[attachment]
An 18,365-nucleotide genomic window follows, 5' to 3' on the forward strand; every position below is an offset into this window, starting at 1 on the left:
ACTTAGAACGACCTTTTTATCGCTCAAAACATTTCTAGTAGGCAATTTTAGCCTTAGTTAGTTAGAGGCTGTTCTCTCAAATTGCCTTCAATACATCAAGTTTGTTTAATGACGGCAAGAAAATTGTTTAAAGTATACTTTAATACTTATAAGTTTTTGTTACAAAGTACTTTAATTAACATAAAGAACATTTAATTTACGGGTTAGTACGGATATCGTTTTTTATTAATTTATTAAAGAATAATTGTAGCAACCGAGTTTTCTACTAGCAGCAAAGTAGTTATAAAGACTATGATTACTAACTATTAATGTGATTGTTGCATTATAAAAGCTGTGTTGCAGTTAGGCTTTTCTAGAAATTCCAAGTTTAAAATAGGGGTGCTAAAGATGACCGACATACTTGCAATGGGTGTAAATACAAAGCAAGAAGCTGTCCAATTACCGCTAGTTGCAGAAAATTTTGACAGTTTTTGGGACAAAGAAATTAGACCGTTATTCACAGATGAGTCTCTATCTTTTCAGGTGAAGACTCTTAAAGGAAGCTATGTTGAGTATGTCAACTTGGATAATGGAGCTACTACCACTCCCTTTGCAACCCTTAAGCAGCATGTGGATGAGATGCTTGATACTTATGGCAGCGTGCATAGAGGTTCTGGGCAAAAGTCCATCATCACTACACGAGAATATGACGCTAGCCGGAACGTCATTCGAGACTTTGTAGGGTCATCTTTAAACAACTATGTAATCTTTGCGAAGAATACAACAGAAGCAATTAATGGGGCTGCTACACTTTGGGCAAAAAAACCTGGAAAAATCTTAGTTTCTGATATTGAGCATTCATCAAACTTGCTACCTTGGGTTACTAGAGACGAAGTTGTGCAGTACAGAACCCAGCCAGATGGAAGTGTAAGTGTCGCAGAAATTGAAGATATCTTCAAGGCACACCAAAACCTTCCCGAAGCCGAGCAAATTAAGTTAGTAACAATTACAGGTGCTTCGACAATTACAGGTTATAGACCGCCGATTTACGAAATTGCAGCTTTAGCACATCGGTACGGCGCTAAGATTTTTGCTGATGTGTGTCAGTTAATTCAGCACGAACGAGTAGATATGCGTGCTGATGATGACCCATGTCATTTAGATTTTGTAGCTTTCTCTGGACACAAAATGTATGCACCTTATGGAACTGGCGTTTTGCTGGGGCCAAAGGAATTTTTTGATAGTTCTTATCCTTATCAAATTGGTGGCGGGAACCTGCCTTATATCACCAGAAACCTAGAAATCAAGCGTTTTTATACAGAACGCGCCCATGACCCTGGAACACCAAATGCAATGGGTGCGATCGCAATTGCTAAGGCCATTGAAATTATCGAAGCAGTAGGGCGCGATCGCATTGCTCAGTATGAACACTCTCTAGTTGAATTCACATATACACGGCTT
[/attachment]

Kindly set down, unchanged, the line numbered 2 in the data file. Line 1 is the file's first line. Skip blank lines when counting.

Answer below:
ACTTAGAACGACCTTTTTATCGCTCAAAACATTTCTAGTAGGCAATTTTAGCCTTAGTTAGTTAGAGGCTGTTCTCTCAAATTGCCTTCAATACATCAAGTTTGTTTAATGACGGCAAGAAAATTGTTTAAAGTATACTTTAATACTTATAAGTTTTTGTTACAAAGTACTTTAATTAACATAAAGAACATTTAATTTACGGGTTAGTACGGATATCGTTTTTTATTAATTTATTAAAGAATAATTGTAGCAACCGAGTTTTCTACTAGCAGCAAAGTAGTTATAAAGACTATGATTACTAACTATTAATGTGATTGTTGCATTATAAAAGCTGTGTTGCAGTTAGGCTTTTCTAGAAATTCCAAGTTTAAAATAGGGGTGCTAAAGATGACCGACATACTTGCAATGGGTGTAAATACAAAGCAAGAAGCTGTCCAATTACCGCTAGTTGCAGAAAATTTTGACAGTTTTTGGGACAAAGAAATTAGACCGTTATTCACAGATGAGTCTCTATCTTTTCAGGTGAAGACTCTTAAAGGAAGCTATGTTGAGTATGTCAACTTGGATAATGGAGCTACTACCACTCCCTTTGCAACCCTTAAGCAGCATGTGGATGAGATGCTTGATACTTATGGCAGCGTGCATAGAGGTTCTGGGCAAAAGTCCATCATCACTACACGAGAATATGACGCTAGCCGGAACGTCATTCGAGACTTTGTAGGGTCATCTTTAAACAACTATGTAATCTTTGCGAAGAATACAACAGAAGCAATTAATGGGGCTGCTACACTTTGGGCAAAAAAACCTGGAAAAATCTTAGTTTCTGATATTGAGCATTCATCAAACTTGCTACCTTGGGTTACTAGAGACGAAGTTGTGCAGTACAGAACCCAGCCAGATGGAAGTGTAAGTGTCGCAGAAATTGAAGATATCTTCAAGGCACACCAAAACCTTCCCGAAGCCGAGCAAATTAAGTTAGTAACAATTACAGGTGCTTCGACAATTACAGGTTATAGACCGCCGATTTACGAAATTGCAGCTTTAGCACATCGGTACGGCGCTAAGATTTTTGCTGATGTGTGTCAGTTAATTCAGCACGAACGAGTAGATATGCGTGCTGATGATGACCCATGTCATTTAGATTTTGTAGCTTTCTCTGGACACAAAATGTATGCACCTTATGGAACTGGCGTTTTGCTGGGGCCAAAGGAATTTTTTGATAGTTCTTATCCTTATCAAATTGGTGGCGGGAACCTGCCTTATATCACCAGAAACCTAGAAATCAAGCGTTTTTATACAGAACGCGCCCATGACCCTGGAACACCAAATGCAATGGGTGCGATCGCAATTGCTAAGGCCATTGAAATTATCGAAGCAGTAGGGCGCGATCGCATTGCTCAGTATGAACACTCTCTAGTTGAATTCACATATACACGGCTT